A student at Kansas State University has been diagnosed with mumps, the university confirmed Friday.
University officials stated that they have notified anyone who may have been in close contact with the student.
The University's Lafene Health Center will offer a walk-in measles, mumps and rubella vaccination clinic for students, staff and faculty from 8:30-11 a.m. and 1-4 p.m. Feb. 1.
Mumps, once a respiratory common sickness, is now rare in the United States, according to the Center for Disease Control and Prevention.
Most Americans are vaccinated against it in early childhood. However, the vaccine is not always 100 percent effective, and Kansas State University urged any students or faculty who begin to experience symptoms — including fever, headache, muscle ache and swollen salivary glands — to call Lafene Health Center and speak with a nurse.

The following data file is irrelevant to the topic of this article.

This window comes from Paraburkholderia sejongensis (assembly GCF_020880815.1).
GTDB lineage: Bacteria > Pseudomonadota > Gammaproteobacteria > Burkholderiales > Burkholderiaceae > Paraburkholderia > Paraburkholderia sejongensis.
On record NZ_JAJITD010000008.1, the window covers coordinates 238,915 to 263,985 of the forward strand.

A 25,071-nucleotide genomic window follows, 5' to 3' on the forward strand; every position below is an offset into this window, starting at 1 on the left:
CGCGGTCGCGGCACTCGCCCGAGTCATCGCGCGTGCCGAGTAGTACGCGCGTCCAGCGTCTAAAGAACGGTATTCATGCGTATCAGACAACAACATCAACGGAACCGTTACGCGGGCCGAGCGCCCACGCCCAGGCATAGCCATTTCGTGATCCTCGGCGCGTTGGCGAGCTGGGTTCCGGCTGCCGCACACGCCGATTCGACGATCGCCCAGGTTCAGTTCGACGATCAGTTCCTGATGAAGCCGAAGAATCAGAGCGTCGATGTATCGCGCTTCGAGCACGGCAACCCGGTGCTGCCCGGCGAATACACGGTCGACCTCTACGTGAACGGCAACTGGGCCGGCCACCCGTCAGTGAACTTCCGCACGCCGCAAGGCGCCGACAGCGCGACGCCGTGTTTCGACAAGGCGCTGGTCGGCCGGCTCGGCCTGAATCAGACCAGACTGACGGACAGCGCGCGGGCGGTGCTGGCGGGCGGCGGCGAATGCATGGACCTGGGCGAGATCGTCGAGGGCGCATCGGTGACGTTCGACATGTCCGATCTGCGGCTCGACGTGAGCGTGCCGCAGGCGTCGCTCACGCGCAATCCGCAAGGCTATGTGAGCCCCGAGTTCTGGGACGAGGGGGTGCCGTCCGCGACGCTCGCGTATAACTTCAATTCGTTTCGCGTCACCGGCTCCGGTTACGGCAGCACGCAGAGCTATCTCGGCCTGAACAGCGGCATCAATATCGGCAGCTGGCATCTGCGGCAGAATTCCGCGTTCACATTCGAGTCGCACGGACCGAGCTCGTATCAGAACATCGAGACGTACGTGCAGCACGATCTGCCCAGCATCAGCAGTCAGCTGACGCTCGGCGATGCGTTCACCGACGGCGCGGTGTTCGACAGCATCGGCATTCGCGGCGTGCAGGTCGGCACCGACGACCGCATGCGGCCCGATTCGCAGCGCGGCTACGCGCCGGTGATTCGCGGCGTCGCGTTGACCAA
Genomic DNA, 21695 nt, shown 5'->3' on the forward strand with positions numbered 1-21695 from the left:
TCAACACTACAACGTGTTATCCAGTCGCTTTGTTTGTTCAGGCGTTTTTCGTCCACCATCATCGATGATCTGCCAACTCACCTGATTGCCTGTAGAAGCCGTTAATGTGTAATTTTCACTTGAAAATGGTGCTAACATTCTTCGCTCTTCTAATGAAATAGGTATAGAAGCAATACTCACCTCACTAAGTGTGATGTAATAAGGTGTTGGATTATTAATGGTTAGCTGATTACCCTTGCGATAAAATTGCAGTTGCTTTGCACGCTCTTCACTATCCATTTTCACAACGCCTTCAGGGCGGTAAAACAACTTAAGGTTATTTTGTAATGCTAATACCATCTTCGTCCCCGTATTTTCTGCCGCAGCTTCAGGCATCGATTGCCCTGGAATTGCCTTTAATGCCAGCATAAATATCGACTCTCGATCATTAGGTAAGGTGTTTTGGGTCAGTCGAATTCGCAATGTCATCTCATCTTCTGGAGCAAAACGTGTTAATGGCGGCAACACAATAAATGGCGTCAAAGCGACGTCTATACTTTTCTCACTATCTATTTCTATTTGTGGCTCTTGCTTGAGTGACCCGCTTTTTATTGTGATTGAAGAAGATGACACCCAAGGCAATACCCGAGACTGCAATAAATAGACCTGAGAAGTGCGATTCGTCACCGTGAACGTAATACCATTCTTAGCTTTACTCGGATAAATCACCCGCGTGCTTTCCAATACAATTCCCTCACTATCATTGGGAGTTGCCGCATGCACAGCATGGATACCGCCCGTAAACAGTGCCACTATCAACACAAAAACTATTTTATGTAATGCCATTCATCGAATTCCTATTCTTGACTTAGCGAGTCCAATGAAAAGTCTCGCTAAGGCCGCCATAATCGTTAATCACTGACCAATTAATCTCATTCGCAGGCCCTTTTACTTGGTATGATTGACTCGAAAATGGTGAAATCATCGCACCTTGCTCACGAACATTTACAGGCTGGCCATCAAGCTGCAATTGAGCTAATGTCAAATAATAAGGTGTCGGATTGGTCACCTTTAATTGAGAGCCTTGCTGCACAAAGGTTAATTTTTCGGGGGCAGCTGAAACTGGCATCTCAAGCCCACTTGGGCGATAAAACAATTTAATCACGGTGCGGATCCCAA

"Kansas State University is taking all precautions to protect our students, faculty and staff," said Jim Parker, director of Lafene Health Center, in a press release Friday.